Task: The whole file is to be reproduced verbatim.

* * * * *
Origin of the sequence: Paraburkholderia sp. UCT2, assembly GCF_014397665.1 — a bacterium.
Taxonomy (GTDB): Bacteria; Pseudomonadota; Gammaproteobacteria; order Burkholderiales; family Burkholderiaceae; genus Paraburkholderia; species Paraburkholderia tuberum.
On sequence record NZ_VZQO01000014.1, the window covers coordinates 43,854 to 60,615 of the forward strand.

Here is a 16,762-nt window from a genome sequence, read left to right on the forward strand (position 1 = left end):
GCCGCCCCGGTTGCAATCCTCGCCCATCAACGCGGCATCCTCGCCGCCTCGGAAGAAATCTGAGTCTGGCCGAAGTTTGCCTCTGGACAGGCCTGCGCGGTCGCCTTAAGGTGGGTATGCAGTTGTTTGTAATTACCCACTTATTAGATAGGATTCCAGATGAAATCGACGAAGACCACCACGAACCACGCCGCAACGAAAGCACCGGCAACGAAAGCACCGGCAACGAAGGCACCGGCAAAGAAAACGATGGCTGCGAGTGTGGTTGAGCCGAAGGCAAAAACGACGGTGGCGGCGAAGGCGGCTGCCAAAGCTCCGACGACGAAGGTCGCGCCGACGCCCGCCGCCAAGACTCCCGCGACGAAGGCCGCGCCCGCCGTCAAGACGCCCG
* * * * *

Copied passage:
Origin of the sequence: Paraburkholderia sp. UCT2, assembly GCF_014397665.1 — a bacterium.
Taxonomy (GTDB): Bacteria; Pseudomonadota; Gammaproteobacteria; order Burkholderiales; family Burkholderiaceae; genus Paraburkholderia; species Paraburkholderia tuberum.
On sequence record NZ_VZQO01000014.1, the window covers coordinates 43,854 to 60,615 of the forward strand.

Here is a 16,762-nt window from a genome sequence, read left to right on the forward strand (position 1 = left end):
GCCGCCCCGGTTGCAATCCTCGCCCATCAACGCGGCATCCTCGCCGCCTCGGAAGAAATCTGAGTCTGGCCGAAGTTTGCCTCTGGACAGGCCTGCGCGGTCGCCTTAAGGTGGGTATGCAGTTGTTTGTAATTACCCACTTATTAGATAGGATTCCAGATGAAATCGACGAAGACCACCACGAACCACGCCGCAACGAAAGCACCGGCAACGAAAGCACCGGCAACGAAGGCACCGGCAAAGAAAACGATGGCTGCGAGTGTGGTTGAGCCGAAGGCAAAAACGACGGTGGCGGCGAAGGCGGCTGCCAAAGCTCCGACGACGAAGGTCGCGCCGACGCCCGCCGCCAAGACTCCCGCGACGAAGGCCGCGCCCGCCGTCAAGACGCCCG